Managed funds are a form of investment where funds are pooled together and these joint moneys are then invested in various securities to form one strong investment. They are professionally managed on behalf of the investors.

In the USA mutual funds are the managed funds that spring to mind and many people think that it is in the US that they were first formed. In fact the history of managed funds goes back further than the first modern universally recognised US mutual fund, the Massachusetts Investors Trust which was started in 1924.

There is uncertainty of the exact origins of managed funds but there is evidence that a Dutch merchant named Adriaan van Ketwich created an investment trust whose name, when translated meant “unity creates strength”. This form of pooled investment was created in 1774 and gave the Netherlands king, King William 1, the idea for a fund in 1822.

By 1849 Switzerland also had pooled investments and the concept caught on throughout Great Britain, particularly in Scotland, and also in Europe. It was in the late 1800s that the idea came to the USA.

In 1907 the creation of the Alexander Fund in Philadelphia was an important move towards the progress to what is now know as the modern mutual fund. The Alexander Fund featured semi-annual issues and allowed investors to make withdrawals on demand.

The Massachusetts Investors Trust went public in 1928 and eventually spawned the firm known today as MFS Investment Management. Managed funds continued to grow in popularity and by 1929 there were almost 700 closed-ended funds and 19 open-ended funds. With the stock market crash of 1929, the highly leveraged closed-end investments were wiped out while the small open-end funds managed to survive.

The Securities and Exchange Commission (SEC) was created and safeguards were put in place to protect investors. Mutual funds were required to register with the SEC and to provide disclosure in the form of a prospectus. Additional regulations came with the Investment Company Act 1940 and more disclosure was required with the idea of minimising conflicts of interest.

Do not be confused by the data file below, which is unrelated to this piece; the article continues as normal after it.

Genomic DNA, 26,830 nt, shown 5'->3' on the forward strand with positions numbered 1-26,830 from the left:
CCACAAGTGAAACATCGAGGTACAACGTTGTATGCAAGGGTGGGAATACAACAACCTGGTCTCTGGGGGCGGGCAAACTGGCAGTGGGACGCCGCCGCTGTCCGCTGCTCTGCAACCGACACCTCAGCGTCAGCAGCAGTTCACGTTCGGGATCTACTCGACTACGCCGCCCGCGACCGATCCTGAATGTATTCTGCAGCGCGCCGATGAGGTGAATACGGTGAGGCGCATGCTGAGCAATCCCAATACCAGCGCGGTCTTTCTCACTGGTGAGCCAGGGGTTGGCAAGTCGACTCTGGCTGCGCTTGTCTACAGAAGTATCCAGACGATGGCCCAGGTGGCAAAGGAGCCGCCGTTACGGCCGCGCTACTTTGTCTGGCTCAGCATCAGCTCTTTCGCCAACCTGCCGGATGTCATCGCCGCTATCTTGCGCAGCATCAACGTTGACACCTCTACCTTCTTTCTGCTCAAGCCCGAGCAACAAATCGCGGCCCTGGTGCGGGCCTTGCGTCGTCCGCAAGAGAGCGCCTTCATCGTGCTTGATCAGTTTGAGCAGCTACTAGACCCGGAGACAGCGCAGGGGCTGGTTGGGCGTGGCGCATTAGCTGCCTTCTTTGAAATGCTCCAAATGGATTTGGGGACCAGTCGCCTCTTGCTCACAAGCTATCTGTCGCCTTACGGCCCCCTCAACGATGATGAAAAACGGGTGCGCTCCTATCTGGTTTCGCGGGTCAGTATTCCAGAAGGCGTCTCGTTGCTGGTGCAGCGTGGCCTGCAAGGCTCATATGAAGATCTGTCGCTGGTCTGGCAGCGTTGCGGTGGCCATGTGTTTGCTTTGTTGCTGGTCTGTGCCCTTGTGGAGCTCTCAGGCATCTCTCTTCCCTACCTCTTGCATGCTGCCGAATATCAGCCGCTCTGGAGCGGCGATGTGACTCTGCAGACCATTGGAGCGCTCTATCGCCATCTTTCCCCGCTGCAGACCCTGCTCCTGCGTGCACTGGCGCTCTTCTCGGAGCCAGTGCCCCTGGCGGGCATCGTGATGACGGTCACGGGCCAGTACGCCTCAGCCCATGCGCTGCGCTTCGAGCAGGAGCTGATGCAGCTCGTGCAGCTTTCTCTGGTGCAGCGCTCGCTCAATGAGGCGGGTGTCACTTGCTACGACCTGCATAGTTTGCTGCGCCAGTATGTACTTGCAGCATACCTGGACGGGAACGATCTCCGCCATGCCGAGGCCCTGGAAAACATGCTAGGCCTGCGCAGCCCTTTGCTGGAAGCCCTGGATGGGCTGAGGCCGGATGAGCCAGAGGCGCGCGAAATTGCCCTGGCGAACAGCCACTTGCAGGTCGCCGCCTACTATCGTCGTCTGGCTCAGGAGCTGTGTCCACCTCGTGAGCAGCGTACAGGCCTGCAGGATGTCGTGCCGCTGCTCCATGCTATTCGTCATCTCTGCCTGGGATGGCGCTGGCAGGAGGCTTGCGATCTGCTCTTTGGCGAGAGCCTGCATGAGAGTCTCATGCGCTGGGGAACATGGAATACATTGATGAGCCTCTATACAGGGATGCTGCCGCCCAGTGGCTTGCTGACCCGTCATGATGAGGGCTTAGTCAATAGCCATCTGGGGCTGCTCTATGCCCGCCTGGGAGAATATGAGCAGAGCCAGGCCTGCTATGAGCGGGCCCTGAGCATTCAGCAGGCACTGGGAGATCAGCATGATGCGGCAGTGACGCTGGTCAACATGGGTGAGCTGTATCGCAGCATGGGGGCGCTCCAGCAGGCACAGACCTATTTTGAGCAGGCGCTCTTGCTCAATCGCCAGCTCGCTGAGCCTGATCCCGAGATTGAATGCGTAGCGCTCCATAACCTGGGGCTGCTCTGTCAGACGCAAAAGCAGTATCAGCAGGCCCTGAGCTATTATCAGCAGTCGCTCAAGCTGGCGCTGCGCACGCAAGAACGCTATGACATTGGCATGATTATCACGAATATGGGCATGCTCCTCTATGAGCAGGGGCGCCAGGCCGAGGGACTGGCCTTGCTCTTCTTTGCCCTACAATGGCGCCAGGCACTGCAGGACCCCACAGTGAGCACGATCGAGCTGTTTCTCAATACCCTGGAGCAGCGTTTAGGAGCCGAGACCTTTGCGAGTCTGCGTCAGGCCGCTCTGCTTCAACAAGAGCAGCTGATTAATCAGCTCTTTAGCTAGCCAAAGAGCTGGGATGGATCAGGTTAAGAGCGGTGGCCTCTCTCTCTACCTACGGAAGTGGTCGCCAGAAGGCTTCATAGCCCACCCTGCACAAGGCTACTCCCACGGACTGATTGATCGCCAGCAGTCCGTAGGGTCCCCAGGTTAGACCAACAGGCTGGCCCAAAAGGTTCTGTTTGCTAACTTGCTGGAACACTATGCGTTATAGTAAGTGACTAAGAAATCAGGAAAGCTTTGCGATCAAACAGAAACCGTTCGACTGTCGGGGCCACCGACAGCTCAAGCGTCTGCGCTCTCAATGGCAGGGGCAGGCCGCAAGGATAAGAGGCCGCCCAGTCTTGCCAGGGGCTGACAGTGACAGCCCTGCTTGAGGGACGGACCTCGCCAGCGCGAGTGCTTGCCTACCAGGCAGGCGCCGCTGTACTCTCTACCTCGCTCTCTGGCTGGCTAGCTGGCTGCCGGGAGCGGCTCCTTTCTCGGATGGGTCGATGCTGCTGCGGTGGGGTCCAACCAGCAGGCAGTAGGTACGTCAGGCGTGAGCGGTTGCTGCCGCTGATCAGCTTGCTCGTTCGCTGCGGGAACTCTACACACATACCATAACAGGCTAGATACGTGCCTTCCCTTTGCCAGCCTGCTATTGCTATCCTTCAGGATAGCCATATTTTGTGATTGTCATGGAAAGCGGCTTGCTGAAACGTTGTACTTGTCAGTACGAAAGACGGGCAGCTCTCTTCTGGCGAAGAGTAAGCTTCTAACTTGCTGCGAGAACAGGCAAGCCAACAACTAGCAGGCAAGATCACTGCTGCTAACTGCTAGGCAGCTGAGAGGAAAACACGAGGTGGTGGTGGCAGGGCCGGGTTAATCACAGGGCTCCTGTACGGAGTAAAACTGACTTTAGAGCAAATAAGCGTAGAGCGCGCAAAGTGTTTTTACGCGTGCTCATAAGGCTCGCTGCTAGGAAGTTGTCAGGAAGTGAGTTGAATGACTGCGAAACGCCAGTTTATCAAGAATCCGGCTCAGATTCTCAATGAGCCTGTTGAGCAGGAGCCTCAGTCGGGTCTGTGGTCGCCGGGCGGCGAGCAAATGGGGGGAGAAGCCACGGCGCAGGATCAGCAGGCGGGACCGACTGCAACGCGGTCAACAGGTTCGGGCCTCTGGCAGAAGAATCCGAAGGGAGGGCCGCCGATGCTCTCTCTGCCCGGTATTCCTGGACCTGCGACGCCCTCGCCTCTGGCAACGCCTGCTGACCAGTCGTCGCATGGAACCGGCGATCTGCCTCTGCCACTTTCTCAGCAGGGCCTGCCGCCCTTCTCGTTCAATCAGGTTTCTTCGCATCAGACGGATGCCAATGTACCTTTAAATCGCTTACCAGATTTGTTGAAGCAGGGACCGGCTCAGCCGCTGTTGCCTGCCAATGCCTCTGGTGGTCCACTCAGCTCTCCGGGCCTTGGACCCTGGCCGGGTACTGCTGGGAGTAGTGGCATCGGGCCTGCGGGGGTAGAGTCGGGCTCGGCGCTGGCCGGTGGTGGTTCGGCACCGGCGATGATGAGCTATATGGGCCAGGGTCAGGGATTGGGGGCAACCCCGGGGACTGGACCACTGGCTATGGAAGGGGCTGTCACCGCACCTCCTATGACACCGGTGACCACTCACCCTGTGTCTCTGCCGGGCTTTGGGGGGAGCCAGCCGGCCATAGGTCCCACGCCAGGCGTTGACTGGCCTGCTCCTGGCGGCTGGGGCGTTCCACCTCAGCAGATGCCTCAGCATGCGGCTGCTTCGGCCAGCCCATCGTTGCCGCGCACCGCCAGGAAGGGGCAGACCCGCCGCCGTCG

The managed fund industry continued to expand and at the start of the 1950s, the number of open-end funds topped 100. By 1954, they had risen above their 1929 peak.

Hundreds of new funds continued to be launched throughout the 1960s. The bear market of 1969 cooled the public appetite for managed funds and money was withdrawn. Growth later resumed.

The bull market of the 1980s and ’90s meant some niche providers became household names and managed funds again raced ahead. Unfortunately the “tech wreck” and subsequent scandals in the industry has taken much of the shine off these types of investment.

The history of managed funds in Australia and New Zealand is much more recent. The Second World War saw their start in Australia while New Zealand only began this type of investing with the introduction of the Unit Trust Act of 1960.

Throughout history managed funds have had their critics but for all of this they have survived. The pooling of investment can still mean “unity creates strength” and truly adds diversification to any investor’s portfolio.